To sleep train or not to sleep train? If your baby has yet to sleep through the night, chances are you’re struggling with this question. At this stage in your baby’s development, it’s safe to sleep train him, but whether or not you do is completely up to you. The fact is that while sleep training works for some babies, it fails woefully for others. And don’t be shocked to find sleep training a stressful process. If you’ve been responding to your baby’s cries since day one, you may find it excruciating to let him cry it out — even for a short while.
Read up on what’s normal in terms of baby sleep patterns and find more ideas and opinions in our baby sleep section. Take some time to consider what your beliefs are about nighttime comforting, and what you think will work best for you and your baby. If you’re looking for advice from other parents in the same situation, visit our message boards.
Good Question: Should I teach my baby sign language?
Learning some basic signs — like “more” and “milk” — may help your baby communicate with you and ease the frustration of not being understood while he learns to talk.
Tips from the trenches
“I had this feeling that you have to do it all on your own, and if people offer to help, you say, ‘No, I’m OK.’ Looking back, how silly was that?” – Anna, mom of one
While we delight in many of our baby’s behaviours, there are others — such as gagging, squealing and head banging — that can leave parents perplexed and even panicky. Here’s a look at some baffling baby behaviour and strategies for handling it.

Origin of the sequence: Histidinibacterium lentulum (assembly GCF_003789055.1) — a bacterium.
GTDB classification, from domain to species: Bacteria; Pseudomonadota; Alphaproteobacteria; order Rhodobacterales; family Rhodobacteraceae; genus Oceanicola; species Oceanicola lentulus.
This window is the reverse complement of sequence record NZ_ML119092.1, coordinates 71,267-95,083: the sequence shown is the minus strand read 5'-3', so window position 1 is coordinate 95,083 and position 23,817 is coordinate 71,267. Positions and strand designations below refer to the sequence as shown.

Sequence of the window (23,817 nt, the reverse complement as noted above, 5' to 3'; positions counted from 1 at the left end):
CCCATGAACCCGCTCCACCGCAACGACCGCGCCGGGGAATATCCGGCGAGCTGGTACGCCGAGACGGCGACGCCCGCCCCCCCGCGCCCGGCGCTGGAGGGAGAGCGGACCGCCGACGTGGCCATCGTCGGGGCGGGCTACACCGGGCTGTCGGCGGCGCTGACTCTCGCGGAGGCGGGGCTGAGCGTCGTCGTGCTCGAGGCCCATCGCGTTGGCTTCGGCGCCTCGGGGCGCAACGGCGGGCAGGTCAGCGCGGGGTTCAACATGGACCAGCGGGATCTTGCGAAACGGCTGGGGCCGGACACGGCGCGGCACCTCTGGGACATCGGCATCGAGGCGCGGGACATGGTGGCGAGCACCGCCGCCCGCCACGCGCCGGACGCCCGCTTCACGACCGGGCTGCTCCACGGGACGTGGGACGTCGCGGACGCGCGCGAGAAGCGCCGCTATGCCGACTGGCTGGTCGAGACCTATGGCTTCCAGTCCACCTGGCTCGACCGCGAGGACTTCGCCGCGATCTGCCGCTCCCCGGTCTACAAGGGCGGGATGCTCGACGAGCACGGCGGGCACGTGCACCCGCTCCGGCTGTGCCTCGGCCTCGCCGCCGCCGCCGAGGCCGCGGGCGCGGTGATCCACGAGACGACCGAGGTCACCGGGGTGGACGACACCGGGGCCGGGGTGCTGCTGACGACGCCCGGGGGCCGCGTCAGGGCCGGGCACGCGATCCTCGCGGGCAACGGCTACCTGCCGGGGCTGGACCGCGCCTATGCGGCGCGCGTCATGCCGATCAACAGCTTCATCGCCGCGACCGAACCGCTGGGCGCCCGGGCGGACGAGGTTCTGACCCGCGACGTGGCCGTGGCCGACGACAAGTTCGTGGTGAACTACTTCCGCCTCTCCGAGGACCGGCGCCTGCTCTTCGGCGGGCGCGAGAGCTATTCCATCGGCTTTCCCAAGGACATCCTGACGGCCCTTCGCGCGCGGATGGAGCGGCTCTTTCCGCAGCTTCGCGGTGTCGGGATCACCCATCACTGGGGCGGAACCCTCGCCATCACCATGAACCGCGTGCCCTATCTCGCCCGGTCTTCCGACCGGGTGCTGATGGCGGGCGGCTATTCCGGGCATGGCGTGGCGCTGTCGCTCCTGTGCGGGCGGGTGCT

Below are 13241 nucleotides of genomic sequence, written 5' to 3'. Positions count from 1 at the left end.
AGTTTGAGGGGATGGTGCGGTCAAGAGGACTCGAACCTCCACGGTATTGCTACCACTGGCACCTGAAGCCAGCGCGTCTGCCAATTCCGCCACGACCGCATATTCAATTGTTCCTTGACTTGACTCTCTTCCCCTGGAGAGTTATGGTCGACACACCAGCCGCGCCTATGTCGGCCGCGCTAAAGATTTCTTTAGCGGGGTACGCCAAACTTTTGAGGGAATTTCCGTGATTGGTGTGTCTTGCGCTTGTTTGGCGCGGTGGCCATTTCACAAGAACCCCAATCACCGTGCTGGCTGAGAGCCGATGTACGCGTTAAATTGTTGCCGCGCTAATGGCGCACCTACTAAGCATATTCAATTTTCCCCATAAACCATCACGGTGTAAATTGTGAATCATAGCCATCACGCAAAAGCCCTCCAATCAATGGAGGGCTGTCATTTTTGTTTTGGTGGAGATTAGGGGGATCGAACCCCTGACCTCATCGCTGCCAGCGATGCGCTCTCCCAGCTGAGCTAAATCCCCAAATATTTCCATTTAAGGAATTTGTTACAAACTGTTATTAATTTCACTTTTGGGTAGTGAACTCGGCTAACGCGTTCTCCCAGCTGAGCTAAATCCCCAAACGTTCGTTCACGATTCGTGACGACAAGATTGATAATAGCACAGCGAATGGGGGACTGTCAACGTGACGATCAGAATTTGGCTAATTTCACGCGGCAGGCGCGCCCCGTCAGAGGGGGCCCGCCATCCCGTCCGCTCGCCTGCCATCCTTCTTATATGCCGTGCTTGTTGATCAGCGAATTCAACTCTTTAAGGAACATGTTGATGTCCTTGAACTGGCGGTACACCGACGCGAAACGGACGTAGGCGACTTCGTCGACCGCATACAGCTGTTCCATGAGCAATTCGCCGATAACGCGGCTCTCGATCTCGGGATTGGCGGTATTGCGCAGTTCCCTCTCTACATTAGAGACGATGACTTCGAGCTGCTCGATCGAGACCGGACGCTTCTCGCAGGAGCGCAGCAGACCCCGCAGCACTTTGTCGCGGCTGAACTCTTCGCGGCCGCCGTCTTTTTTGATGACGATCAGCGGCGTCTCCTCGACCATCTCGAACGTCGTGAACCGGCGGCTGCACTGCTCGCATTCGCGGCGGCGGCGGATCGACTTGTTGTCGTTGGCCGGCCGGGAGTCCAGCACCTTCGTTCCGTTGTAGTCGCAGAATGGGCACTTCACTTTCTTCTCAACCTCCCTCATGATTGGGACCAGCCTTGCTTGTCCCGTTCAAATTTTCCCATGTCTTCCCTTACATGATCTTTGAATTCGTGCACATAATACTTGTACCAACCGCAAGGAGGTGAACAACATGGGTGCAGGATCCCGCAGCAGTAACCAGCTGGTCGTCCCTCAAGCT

It’s a wonderful life
It’s exhausting. It’s stressful. It’s confusing. The life of a new parent can be described with a bunch of downer adjectives for sure. But despite all the hard work, it can be pretty incredible, can’t it? Fun. Exciting. At times, even magical. Read up on the positive, amazing and flat-out fantastic side-effects of motherhood.
Three smart moves to make right now
Do you have life insurance? An updated will? An RESP started for your child? No parent wants to think of a future in which they aren’t around to care for their kids, but financial planning can bring you great peace of mind. Here are three important things you can, and should, get started on today, and advice on fine-tuning your plans as your children grow and change.
Fun in the tub
Splish splash! Bath time is prime time for playing. Once your baby can sit, he can have fun playing with floating bath toys, pouring cups and sponges. For a fascinating toy, punch some holes in the bottom of a plastic container, so your baby can make “rain.” Or you do it for him, so he can reach out and feel the water sprinkle his hand. Discover more everyday ways to enjoy water.
And if your child is a real “water baby,” you might try a parent-and-tot swim program — many babies love them. Get more tips on finding an organized program that you and your baby can enjoy together.